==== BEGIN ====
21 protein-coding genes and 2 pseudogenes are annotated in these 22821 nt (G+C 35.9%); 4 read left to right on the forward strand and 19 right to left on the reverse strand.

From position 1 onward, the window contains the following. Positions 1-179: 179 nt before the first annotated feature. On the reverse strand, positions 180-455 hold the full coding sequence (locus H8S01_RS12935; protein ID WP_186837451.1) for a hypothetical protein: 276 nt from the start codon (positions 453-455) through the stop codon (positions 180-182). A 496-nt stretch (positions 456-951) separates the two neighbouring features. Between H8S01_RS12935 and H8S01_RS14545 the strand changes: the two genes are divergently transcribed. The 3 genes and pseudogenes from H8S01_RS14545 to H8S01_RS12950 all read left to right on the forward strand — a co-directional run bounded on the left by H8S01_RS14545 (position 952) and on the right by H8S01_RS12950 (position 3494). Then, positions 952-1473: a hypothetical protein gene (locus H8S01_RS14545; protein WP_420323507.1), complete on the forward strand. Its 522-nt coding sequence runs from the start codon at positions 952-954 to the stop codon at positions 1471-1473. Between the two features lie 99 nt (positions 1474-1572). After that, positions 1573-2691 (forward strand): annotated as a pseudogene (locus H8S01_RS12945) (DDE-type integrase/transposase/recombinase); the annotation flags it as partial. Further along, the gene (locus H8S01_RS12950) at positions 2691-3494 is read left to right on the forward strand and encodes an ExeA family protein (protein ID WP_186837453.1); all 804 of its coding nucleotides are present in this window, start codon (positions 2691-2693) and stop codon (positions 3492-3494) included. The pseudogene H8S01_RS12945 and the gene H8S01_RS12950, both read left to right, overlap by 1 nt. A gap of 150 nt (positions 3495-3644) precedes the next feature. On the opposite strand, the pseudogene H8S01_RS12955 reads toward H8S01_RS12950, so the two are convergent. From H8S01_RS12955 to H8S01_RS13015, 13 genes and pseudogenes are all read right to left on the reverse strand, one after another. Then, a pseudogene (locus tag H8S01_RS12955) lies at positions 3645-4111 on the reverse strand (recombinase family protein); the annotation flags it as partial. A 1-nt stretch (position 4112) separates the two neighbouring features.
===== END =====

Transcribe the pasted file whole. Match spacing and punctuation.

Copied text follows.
21 protein-coding genes and 2 pseudogenes are annotated in these 22821 nt (G+C 35.9%); 4 read left to right on the forward strand and 19 right to left on the reverse strand.

From position 1 onward, the window contains the following. Positions 1-179: 179 nt before the first annotated feature. On the reverse strand, positions 180-455 hold the full coding sequence (locus H8S01_RS12935; protein ID WP_186837451.1) for a hypothetical protein: 276 nt from the start codon (positions 453-455) through the stop codon (positions 180-182). A 496-nt stretch (positions 456-951) separates the two neighbouring features. Between H8S01_RS12935 and H8S01_RS14545 the strand changes: the two genes are divergently transcribed. The 3 genes and pseudogenes from H8S01_RS14545 to H8S01_RS12950 all read left to right on the forward strand — a co-directional run bounded on the left by H8S01_RS14545 (position 952) and on the right by H8S01_RS12950 (position 3494). Then, positions 952-1473: a hypothetical protein gene (locus H8S01_RS14545; protein WP_420323507.1), complete on the forward strand. Its 522-nt coding sequence runs from the start codon at positions 952-954 to the stop codon at positions 1471-1473. Between the two features lie 99 nt (positions 1474-1572). After that, positions 1573-2691 (forward strand): annotated as a pseudogene (locus H8S01_RS12945) (DDE-type integrase/transposase/recombinase); the annotation flags it as partial. Further along, the gene (locus H8S01_RS12950) at positions 2691-3494 is read left to right on the forward strand and encodes an ExeA family protein (protein ID WP_186837453.1); all 804 of its coding nucleotides are present in this window, start codon (positions 2691-2693) and stop codon (positions 3492-3494) included. The pseudogene H8S01_RS12945 and the gene H8S01_RS12950, both read left to right, overlap by 1 nt. A gap of 150 nt (positions 3495-3644) precedes the next feature. On the opposite strand, the pseudogene H8S01_RS12955 reads toward H8S01_RS12950, so the two are convergent. From H8S01_RS12955 to H8S01_RS13015, 13 genes and pseudogenes are all read right to left on the reverse strand, one after another. Then, a pseudogene (locus tag H8S01_RS12955) lies at positions 3645-4111 on the reverse strand (recombinase family protein); the annotation flags it as partial. A 1-nt stretch (position 4112) separates the two neighbouring features.